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Jersey City Public School District Edges Closer to Full Autonomy from the State

The State Board of Education yesterday announced in a press release that control of operations and personnel has been handed back to local hands. In 1989, Jersey City became the first school district taken over by the state after this ruling that listed, iter alia, the state charges: “State officials charge the Jersey City school district with a recurring pattern of gross deficiencies in the areas of governance and management, educational programs and fiscal practices. Allegedly these problems have produced dire consequences which the State contends have brought the district to the brink of “managerial bankruptcy.”(2) Additional information can be found at: PolitickerNJ; NJ Today;  News 12 New Jersey;  Education Week (with links covering events back to 1988); NJ.comNJTV; and NJ Spotlight. The state still retains control over instructional programs, the last of the five components of the takeover; Mayor Fulop (read his statement here) hopes to have that last piece back locally by Spring 2016.

 

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EdTech Reports – September 2015

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2015 U.S. New & World Report Best Colleges Rankings

The various lists are here. Find out where your own school ranks. Here is NJCU’s profile as well as all the New Jersey colleges on the list.

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National Security Reports – September 2015 Update

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When and Where Is It Rude to Use a Mobile Device?

On the sidewalk? In a restaurant? At a religious service? In a library? Find out what Americans think in this Pew survey: Americans’ Views on Mobile Etiquette. See what Debrett’s has to say about mobile phone etiquette. Also, please peruse The revolution is over: the rude mobile phone users have won (The Guardian) and Did cell phones unleash our inner rudeness? (CNN).

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Coping with a Nor’easter

This blog entry is being repurposed; it was originally written to deal with hurricanes, but the steps apply to a nor’easter as well. A couple of extra precautions are included since this was first published in 2011.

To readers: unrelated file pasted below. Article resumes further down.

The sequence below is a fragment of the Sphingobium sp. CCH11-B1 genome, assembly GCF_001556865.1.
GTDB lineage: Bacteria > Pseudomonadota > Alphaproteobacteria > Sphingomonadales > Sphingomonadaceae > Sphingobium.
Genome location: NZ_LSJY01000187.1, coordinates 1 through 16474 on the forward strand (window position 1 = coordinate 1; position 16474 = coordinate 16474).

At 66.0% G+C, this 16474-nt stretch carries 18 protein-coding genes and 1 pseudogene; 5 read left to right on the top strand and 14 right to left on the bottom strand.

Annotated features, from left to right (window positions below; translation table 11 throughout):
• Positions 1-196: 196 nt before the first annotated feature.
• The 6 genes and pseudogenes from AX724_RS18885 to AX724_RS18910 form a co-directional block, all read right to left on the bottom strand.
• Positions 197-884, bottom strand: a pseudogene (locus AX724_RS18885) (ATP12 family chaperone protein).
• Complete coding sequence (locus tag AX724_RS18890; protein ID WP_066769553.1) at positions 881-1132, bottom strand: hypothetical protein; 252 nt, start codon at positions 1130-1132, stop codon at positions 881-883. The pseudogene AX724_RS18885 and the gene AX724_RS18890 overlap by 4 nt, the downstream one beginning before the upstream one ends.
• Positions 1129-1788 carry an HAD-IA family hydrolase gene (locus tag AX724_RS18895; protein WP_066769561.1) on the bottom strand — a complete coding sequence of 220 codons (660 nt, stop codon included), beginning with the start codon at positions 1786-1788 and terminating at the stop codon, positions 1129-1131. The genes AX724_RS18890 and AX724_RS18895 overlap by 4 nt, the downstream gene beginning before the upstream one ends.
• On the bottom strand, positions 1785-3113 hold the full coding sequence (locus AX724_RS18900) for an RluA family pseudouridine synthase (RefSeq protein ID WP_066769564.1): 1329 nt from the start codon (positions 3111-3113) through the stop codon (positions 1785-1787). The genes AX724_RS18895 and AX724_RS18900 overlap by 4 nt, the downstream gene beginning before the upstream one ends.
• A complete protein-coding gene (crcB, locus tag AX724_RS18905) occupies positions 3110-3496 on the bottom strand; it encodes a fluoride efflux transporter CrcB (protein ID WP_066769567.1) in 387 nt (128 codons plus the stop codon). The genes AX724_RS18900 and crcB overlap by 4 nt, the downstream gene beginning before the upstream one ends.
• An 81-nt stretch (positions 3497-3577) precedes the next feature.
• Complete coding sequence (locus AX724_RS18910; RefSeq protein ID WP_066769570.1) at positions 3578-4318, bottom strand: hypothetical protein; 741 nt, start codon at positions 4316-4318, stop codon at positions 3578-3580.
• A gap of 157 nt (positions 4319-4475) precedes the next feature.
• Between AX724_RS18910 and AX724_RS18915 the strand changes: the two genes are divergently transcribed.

This site from FEMA offers much solid advice. And if anyone should know about hurricanes, it is the folks from Louisiana; therefore this site from the Governor’s Office of Homeland Security and Emergency Preparedness should also be consulted. Updated information on Sandy is available from the National Hurricane Center. Having lived through too many natural and manmade disasters both here and abroad, we would like to add some tips that people might not think of nor are they listed in most preparedness publications: when electricity goes out in an area, that means gas stations cannot pump gas, so fill up a couple of days ahead of time; without electricity, ATMs will not work, nor will debit/credit cards at stores, so have cash available; without electricity, procuring medicines from a pharmacy will prove difficult, therefore make sure you have enough on hand to get through the aftermath of a major storm; charge your phones and other devices; make sure you have fresh batteries and a portable radio; purchase some paper plates and plastic utensils; purchase a manual can opener; buy some bags of ice ahead of time to preserve your food; you might want to invest in a charcoal grill (and of course lighter fluid, charcoal and matches) to be used outdoors if power fails;  before the storm hits, find the manual override for your automatic garage door; if you have window air conditioners, remove them; and remember the rule of thumb is you need a gallon of water per day per person for the bare necessities, and don’t forget your pets; and filling up your bathtub with water ain’t a bad idea either. And don’t wait until the last minute! Basic information on hurricanes is here. Long-range planning should be considered: stand-by generators; portable generators or batteries; portable submersible sump pumps; in-ground pumps; adequate number of hoses; wet vacs, to name a few options